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Perspectives of North East India
by Ananya S Guha Bookmark and Share
The tension in Assam continues especially in the Chirang district. Arup Kumar Dutta a veteran writer of Assam writing in The Telegraph on the problems besetting Assam and the North East in general has analyzed the problem sympotmatic of clash  of cultures. He has done an analysis of the historical traditions of Assam and North East India going back to the historical formations of society with incursions of the Mongoloid races, the Indo Tibetan and the Austric dating back to the pre christian era.  He has also shown how the Bodos and the Shan clan of the Tais came to Assam as part of this migratory wave, resuting in the establishment of small kingdoms upto North Bengal, some of which he avers were not in quiet with the rest.
So the historical base has to be seen in perspectives of society, clan, community and culture. Assam's problem he says is singularly complex, because in addition to the caste Assamese there have been tribes and communities living there for centuries. This makes Assam culturally diverse, but complex from socio political perspectives. It is also a mosaic of cultures in the larger Indian diversity. This heterogeneity he says is also exemplified by the other states of India such as Nagaland, Manipur, Tripura, and Arunachal Pradesh making the socio cultural processes of North East India rich with a cultural heritage, but complex for rationalization, and explaining perhaps the unrest there.

Then of course the matter becomes more complicated with the inroads of of the people from the then East Pakistan and now Bangladesh. The immigration continues giving it alarmist proportions and that led to the historic Assam 'agitation' which indeed was a People's movement, and which had the empathy of the entire country.

A historical rationale and exegesis is needed to understand the ramifications in Assam, as it is for the entire North East where, with perhaps the exception of Arunachal Pradesh all the states faced crises in the form of militancy. There is an uneasy quiet in Nagaland now, Manipur still festers, one is not sure of Tripura, although at present the ostensible situation is reassuring. Mizoram perhaps is the only classic exapmle of peace which when declared by the MNF was not retracted upon. That is the solemn promise the people of Mizoram gave to the country, and they have maintained it after the signing of the peace accord.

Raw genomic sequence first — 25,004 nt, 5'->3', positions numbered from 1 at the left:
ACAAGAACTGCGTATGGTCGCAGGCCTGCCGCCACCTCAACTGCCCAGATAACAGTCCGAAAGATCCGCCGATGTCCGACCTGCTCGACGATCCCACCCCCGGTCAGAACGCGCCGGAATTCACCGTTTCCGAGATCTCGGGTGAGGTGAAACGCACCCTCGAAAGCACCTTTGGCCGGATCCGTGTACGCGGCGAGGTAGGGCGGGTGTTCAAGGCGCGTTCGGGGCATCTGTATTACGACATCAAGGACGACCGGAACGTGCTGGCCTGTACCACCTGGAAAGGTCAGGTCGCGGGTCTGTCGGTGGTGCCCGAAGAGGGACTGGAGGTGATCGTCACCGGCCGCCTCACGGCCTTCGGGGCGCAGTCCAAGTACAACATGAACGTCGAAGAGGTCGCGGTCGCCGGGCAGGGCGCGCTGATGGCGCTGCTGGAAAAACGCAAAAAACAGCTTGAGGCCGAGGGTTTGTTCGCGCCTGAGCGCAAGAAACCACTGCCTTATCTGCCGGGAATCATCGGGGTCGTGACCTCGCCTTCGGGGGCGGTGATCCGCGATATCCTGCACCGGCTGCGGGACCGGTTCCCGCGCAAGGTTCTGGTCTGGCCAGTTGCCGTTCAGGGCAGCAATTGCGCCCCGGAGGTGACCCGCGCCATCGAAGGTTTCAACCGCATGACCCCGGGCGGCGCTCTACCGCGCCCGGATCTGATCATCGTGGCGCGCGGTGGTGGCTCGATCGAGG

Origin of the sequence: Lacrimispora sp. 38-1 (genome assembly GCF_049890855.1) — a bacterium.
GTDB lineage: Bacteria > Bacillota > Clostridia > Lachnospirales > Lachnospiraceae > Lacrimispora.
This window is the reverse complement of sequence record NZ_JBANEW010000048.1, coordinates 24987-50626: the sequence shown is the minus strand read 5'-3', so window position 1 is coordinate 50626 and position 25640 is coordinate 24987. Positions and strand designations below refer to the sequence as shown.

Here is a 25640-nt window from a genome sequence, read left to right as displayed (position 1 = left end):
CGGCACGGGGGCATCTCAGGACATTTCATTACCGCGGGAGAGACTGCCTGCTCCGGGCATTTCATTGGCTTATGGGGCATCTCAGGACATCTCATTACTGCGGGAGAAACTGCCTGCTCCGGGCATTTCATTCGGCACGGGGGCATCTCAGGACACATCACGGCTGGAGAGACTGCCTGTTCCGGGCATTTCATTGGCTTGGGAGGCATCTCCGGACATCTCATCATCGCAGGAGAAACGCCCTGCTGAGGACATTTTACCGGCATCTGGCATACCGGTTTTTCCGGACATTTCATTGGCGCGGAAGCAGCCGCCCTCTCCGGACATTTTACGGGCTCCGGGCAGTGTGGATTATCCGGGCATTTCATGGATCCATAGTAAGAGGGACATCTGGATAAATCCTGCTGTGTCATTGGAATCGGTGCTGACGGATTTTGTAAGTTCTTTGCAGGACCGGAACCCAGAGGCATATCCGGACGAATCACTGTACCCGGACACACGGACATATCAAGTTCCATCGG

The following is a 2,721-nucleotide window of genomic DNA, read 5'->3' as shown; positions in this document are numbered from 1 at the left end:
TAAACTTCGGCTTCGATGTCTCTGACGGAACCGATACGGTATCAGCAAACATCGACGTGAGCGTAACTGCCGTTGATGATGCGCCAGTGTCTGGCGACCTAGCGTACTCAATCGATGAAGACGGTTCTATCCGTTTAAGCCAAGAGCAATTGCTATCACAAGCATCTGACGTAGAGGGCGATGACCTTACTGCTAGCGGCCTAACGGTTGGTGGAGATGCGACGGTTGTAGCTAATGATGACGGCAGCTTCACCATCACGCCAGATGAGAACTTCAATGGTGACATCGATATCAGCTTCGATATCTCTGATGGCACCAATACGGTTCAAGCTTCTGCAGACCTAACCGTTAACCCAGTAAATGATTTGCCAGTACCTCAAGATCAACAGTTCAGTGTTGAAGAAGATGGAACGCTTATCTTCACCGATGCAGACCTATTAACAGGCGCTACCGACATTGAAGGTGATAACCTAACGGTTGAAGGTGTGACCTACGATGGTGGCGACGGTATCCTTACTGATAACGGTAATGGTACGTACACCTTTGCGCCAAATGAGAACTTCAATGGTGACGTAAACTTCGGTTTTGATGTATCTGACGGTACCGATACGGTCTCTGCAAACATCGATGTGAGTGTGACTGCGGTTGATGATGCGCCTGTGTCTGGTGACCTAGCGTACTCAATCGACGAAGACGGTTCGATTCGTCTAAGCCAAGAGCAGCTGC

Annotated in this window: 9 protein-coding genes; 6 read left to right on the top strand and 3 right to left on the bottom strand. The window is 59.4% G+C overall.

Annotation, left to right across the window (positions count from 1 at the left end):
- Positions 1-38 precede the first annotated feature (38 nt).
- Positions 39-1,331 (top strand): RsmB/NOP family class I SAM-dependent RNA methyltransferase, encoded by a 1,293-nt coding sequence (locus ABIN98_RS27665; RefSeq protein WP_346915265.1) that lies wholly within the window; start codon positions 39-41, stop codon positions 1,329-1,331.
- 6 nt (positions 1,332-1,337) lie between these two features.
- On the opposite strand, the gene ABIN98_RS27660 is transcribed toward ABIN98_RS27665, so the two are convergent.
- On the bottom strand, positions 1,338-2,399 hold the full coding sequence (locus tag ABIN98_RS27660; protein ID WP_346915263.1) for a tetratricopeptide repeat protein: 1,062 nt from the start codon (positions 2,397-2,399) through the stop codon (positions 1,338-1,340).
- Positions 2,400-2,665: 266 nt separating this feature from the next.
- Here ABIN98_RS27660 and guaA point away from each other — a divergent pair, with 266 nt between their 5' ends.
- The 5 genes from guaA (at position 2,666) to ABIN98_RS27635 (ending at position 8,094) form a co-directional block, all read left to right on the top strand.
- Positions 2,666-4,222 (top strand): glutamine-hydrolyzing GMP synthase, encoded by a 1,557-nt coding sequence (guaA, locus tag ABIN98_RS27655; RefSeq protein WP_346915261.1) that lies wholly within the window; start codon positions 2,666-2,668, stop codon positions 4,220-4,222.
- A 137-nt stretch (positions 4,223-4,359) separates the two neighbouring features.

Meghalaya after showing signs of  separatist movements in the Khasi Hills, also continues to fester now in the Garo Hills, there again being a discord there between two separatist forces: the ANVC and the GNLA. Mind you they are asking not for a separate country, but a separate state under the purview of the Indian govt. The same is true of the demands of the Bodos, similar to that of the Gorkhas in West Bengal's Darjeeling distric.

The historical rationale, base and analysis must be present and taken into crtical account,  for the govt, to make any strtegic intervention and frame policies of economic stability and autonomy. Of course undeniably the illegal immigration is the major problem right now, but within the matrix of history, every small unit has been asking for separate identities based on their history and culture.

Once the larger geographical and historical boundary gets fragmented on the question of separate identities then issues become more complex. Many of the states in the North East were earlier under the control and jurisdiction of Assam such as Meghalaya, Mizoram and  Arunachal Pradesh, earlier known as NEFA, and the smaller states were carved out of political expediency to satisfy the demand for autonomous units. The Mizoram saga is of course well known, but when peace was declared in Mizoram, in letter and spirit it has been peace all the way nothwithstanding the protests against Chakma and Hmar infiltrators from Bangladesh and Myanmar. In the case of the Bodo areas, the same identity aspirations were present and autonomy was granted in the shape of the BTAD. But the whole question is; autonomy to what extent?

I have been repeatedly saying that the North East question is not one of anarchy but of understanding and empathy, alenation of the peoples torn between militarism of the state and miltiancy. Unless we take a deeper insight into these problems, beset with acuity, and have imaginative solutions, take up the matter of illegal immigration with the Bangladesh and say the Myanmar Govts, such unrest will continue and the entire North East will continue to suffer from the feeling of neglect.

Instead we give our land to Bangladesh, and take away some of it's land in a major accord completely nullifying the present antagonisms and fears of the people. Yes historically trade has existed, say in the case of Meghalaya, but while legitimizing it, we cannot afford to still keep the borders porus. Fears, undoubtedly build their chimeras, but they have  a genuine basis in the contexts of immigration in North East India, which the law makers must look into empathetically and sensitively.
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